We like it here. This place is cosy and secure, predictable and safe. We chalked out its borders long ago and filled the reassuringly finite, reliably small-scale space in the middle with routine.
We call this place our Comfort Zone.
Travel is always, to a greater or lesser extent, a transgression of those self-sketched boundaries, a venture into the unknown.
Will I find my way to the hotel? What will the bath towels be like? Will there be enough leg room on the minibus? Will the locals be friendly? What sort of food do they eat here? Will I still be able to get hold of dairy-free milk?
But as we scuff those chalk lines and step or sail or fly into the unfamiliar, we also relieve ourselves of the everyday burdens that come with living inside the parameters of those borders (those endless emails; the irritating colleague; that stressful project; the cooking; the cleaning). These are burdens we’ve been carrying for so long and so far that we almost forget how heavy they are until their weight is knocked off our seized-up shoulders and we can suddenly move unencumbered by the duty-load of daily life.
Our suitcase, in comparison, is featherlight (though we do begin to wonder, as we heave it on and off trains and buses and yank its unwieldy wheels along unforgiving cobbles, wishing we had perhaps gone to the gym a bit more, if packing those three hardbacks, that bottle of bubble bath, and the half-kilo tin of our favourite tea was really a good idea).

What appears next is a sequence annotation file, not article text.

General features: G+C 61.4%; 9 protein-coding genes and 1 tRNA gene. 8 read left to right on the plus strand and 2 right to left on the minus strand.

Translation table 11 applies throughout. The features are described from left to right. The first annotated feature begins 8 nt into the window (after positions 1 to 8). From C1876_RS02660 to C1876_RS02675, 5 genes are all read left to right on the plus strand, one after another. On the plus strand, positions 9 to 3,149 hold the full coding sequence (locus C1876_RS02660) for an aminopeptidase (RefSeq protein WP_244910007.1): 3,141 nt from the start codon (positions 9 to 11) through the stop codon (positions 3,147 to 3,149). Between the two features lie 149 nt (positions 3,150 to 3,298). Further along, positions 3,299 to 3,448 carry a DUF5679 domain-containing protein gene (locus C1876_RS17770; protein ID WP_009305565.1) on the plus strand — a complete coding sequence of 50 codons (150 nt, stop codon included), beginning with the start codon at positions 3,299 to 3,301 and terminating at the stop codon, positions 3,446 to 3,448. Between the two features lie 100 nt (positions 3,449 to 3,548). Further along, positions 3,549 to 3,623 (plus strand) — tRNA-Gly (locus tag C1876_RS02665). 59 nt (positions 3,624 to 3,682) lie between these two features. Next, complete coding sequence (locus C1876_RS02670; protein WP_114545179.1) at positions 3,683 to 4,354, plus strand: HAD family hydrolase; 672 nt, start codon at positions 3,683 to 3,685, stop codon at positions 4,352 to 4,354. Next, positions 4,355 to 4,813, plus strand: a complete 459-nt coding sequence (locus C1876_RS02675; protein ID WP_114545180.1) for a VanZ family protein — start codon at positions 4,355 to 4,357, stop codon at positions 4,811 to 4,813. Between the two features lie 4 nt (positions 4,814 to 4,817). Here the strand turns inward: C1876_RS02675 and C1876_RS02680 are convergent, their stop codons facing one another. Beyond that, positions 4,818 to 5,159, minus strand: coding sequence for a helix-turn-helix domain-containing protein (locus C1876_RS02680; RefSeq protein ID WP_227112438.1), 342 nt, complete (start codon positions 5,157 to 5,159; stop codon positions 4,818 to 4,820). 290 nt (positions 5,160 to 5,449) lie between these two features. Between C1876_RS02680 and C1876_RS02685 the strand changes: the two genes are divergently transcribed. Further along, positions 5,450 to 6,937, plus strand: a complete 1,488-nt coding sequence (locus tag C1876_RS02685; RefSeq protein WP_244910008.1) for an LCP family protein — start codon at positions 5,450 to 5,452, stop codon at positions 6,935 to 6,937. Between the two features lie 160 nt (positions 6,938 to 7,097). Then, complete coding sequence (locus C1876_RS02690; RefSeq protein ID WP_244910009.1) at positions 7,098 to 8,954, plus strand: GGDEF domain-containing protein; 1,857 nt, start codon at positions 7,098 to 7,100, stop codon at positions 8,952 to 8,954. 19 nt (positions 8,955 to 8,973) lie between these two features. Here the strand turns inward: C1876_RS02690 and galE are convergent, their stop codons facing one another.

Travel, at the risk of sounding like a self-help book for jaded millennials, can be a one-way ticket to re-enchantment with the world and the wonders that populate it.
These wonders needn’t consist of spectacular natural phenomena or feats of architectural endeavour. They can be modest, ordinary. The beauty in the million glints of a setting sun on the ripples of a foreign canal; the cheeky squeals of a bunch of kids chattering in an accent our ear isn’t used to; the lovely symmetry in the arrangement of birches along that unexplored avenue; the infrequent luxury of a borrowed room that is ours for only a day or a week, where we might take a deep, unhurried soak in that bubble bath we had the foresight to pack.
Travel schools us in the art of paying attention. It teaches us to see things that we, caught up in the daily traffic of anxieties and duties, usually fail to notice.
Simply by presenting our senses with the unknown — by putting that canal and those kids and these birches in an unfamiliar setting — travel awakens our conscious mind to the overlooked pleasures which are to be had not only in far-flung places of splendour and spectacle, but which can also be found at home.
Stepping out of our Comfort Zone every so often might just help us to pay better attention to the things that are worth noticing when we’re safely inside it.
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